By Jonathan Hoffman
January 23, 2011
The numbers of people who are engaged in terrorism and become suicide bombers is very, very limited. But I think the global ideology that gives rise to this extremism has far deeper roots and, you know, I’m out in the Middle East a lot of the time now, and it’s the same issue everywhere. It doesn’t always come up in issues to do with terrorism or violence. It is about modernisation, it’s about attitudes to the West and it’s deep. It’s a lot deeper. And so, what happened when you got al-Qaida coming into this situation is that, it was more than just a few terrorists. It was backed with the ability to push an ideology that said, the West is fundamentally hostile to Islam, and that’s why we have to wage war against these people and we have to wage war against them and against the leaders that deal with them. Now, that ideology, in terms of how it results in violence, is very few people. That narrative about Islam and the West, I fear, has a far greater reach than we like to accept, which is why this problem is not confined to one area of the world today.
Because this is a looming and coming challenge. I’m out in that region the whole time. I see the impact and influence of Iran everywhere. It is negative, destabilising, it is supportive of terrorist groups. It is doing everything it can to impede progress in the Middle East peace process, and to facilitate a siutation in which that region cannot embark on a process of modernisation it urgently needs. And this is not because we’ve done something. You know - and I say this to you with all the passion I possibly can - at some point the West has got to get out of this - what I think is a wretched posture of apology, for believing that we are causing what the Iranians are doing or what these extremists are doing. We’re not. The fact is, they're doing it because they disagree fundamentally with our way of life, and they’ll carry on doing it unless they are met by the requisite determination and if necessary force.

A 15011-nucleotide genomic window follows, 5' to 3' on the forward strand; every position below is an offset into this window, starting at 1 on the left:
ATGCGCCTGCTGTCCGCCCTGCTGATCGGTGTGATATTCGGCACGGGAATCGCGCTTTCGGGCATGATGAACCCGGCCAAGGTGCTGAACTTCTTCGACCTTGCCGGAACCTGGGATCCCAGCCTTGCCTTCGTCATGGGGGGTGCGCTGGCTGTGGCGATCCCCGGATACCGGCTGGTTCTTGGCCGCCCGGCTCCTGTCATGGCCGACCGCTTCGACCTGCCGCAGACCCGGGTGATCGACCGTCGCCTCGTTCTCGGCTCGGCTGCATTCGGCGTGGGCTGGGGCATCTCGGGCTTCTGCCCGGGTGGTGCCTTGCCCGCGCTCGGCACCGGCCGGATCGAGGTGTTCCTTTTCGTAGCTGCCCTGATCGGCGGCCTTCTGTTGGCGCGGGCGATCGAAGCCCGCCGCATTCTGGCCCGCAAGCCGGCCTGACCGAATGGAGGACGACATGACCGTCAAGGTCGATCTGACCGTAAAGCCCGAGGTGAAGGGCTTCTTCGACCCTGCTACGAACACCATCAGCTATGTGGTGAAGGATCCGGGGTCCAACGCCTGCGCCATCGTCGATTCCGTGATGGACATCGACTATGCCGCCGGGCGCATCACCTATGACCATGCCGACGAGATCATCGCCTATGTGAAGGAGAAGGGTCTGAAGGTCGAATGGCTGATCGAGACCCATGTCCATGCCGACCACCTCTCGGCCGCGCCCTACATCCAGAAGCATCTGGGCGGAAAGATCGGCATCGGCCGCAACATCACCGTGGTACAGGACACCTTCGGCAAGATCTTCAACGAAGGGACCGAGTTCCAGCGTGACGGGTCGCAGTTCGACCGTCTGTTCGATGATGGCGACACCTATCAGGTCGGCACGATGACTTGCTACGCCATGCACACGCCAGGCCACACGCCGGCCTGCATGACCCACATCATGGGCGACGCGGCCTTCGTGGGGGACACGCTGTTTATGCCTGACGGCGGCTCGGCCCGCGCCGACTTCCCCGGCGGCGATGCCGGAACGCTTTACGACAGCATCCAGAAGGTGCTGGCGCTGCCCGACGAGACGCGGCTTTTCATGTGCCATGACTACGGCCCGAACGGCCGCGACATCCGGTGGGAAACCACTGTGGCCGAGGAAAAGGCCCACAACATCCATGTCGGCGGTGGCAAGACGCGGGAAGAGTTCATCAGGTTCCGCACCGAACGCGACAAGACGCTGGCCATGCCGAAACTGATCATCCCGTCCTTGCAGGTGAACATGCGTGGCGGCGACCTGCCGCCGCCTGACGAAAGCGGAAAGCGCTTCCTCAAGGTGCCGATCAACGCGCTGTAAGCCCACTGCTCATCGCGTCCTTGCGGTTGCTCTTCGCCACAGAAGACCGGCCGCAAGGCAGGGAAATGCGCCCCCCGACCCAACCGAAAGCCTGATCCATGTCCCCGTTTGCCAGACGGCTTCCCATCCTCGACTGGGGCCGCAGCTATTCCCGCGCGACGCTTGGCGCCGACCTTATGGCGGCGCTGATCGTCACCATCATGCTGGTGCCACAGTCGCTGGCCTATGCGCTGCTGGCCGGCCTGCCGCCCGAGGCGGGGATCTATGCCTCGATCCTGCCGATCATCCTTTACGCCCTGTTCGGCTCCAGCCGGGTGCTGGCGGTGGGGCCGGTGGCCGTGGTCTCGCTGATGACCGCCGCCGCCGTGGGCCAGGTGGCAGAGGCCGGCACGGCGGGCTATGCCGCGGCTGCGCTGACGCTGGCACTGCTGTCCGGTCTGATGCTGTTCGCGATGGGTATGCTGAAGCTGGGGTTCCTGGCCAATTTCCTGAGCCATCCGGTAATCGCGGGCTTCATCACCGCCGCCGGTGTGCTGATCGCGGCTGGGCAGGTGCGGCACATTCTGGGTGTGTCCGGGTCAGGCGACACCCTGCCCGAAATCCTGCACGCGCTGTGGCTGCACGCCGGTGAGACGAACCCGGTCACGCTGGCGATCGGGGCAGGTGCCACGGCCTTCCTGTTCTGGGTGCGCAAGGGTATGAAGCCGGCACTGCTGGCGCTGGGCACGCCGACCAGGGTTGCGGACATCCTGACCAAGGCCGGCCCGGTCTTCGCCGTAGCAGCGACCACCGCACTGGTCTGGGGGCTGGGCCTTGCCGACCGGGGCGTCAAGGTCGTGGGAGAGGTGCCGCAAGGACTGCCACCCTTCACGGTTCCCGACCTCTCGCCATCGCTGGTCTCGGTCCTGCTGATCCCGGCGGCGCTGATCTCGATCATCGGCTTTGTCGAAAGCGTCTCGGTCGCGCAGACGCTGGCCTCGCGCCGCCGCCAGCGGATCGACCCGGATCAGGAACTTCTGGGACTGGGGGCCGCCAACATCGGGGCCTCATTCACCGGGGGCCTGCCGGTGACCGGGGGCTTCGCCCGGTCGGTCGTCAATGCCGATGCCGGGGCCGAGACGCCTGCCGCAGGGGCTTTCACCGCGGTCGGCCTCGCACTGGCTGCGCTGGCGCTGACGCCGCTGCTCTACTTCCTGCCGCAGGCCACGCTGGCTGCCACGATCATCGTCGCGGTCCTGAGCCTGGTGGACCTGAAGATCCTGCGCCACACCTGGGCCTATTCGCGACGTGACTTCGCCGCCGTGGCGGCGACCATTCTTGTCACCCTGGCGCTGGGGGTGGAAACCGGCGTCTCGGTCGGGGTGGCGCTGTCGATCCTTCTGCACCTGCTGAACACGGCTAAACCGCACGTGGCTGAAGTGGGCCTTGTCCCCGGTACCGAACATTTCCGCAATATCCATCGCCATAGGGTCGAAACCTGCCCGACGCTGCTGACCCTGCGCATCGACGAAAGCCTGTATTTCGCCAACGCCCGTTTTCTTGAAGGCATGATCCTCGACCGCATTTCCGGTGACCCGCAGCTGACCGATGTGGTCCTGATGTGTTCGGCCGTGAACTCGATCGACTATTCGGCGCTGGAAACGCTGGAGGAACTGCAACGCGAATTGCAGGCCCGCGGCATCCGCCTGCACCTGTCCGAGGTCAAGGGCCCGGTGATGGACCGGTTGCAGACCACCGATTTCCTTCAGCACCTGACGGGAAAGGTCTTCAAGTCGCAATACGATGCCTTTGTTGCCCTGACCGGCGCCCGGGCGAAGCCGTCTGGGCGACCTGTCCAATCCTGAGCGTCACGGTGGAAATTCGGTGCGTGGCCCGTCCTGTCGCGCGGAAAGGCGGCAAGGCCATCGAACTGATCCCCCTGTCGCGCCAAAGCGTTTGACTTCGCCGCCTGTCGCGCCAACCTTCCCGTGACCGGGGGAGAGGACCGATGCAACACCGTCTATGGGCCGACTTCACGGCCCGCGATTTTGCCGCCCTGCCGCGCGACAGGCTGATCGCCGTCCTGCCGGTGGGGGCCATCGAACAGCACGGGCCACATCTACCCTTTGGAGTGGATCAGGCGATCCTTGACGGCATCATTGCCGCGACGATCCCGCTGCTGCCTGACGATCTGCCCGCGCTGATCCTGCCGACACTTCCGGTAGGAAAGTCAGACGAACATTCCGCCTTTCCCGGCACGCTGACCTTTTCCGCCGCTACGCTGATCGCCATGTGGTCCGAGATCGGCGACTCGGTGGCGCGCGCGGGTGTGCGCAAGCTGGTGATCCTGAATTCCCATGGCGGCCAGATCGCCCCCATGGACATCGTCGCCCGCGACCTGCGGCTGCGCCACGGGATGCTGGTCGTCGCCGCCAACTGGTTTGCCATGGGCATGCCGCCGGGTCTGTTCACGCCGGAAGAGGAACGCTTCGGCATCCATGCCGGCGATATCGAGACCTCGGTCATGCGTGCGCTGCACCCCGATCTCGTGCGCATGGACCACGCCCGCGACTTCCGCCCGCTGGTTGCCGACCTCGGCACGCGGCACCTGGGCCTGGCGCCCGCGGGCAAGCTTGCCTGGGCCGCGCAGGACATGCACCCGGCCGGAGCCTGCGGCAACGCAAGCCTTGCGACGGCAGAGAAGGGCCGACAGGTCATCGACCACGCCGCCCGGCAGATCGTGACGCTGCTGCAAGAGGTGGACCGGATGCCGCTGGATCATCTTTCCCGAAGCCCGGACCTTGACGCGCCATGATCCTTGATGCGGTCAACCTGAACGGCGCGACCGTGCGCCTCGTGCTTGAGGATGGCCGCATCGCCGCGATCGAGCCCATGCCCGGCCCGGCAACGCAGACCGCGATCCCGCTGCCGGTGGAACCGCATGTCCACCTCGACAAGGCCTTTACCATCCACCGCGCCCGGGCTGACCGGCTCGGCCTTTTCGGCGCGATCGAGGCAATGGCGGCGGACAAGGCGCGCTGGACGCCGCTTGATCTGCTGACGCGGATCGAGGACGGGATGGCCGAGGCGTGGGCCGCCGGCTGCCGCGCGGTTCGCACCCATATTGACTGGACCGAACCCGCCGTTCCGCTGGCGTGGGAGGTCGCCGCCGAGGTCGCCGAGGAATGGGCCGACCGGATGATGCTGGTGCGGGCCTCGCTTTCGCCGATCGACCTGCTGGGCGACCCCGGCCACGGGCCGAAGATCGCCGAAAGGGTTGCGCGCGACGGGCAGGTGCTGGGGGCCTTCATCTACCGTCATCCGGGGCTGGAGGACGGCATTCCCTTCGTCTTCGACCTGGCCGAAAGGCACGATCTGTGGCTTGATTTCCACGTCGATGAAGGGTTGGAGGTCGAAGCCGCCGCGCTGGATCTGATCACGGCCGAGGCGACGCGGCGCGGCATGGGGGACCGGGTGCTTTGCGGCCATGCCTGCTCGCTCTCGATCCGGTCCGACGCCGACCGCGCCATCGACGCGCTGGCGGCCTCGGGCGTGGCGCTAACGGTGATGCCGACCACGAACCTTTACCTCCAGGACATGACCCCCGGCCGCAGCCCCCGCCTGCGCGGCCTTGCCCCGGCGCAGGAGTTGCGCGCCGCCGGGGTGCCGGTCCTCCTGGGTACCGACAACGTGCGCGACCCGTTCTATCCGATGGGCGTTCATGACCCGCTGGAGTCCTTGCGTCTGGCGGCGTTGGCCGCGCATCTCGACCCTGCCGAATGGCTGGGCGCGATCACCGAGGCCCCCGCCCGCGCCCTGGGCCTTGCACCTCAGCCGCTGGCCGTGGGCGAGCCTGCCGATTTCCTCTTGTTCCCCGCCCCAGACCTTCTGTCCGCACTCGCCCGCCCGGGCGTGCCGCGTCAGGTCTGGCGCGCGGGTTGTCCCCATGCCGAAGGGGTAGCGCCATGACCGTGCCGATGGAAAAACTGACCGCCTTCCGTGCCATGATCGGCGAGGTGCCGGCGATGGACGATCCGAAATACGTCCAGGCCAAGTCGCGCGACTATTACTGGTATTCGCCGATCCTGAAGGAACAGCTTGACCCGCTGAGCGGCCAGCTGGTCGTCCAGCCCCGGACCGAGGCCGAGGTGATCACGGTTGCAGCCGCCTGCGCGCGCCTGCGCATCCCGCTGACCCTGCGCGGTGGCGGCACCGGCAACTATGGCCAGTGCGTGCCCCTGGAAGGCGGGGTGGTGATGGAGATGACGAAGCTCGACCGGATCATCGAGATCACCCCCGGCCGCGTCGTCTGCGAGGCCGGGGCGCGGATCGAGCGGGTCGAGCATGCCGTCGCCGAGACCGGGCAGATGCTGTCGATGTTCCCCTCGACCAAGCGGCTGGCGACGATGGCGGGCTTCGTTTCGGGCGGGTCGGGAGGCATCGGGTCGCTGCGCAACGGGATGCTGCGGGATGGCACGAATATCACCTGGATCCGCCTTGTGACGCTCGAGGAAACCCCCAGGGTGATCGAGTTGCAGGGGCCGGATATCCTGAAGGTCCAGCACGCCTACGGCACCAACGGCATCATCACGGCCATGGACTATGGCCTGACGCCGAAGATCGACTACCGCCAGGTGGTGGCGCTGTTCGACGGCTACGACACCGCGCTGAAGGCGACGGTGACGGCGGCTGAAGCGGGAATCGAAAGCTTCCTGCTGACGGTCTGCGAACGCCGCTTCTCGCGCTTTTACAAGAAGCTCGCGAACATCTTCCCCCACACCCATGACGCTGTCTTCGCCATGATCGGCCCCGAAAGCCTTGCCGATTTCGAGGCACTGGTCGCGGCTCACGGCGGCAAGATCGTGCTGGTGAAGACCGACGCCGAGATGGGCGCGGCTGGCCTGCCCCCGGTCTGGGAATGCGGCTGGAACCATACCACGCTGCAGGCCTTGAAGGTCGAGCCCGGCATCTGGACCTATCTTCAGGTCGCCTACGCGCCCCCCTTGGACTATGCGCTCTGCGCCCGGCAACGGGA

President Obama goes in March 2009 to Cairo, right in the heart of Islam. He makes a speech where he says effectively, put aside the Bush era. I’m now offering you the hand of friendship. You, Iran, can come into partnership, you’re an ancient, proud civilisation, we will welcome you in. What’s the response he gets? They carry on with the terrorism, they carry on with the destabilisation, they carry on with the nuclear weapons programme. Now at some point, we’ve got to get our head out of the sand and understand, they’re going to carry on with this, and Iraq is one part of a far bigger picture.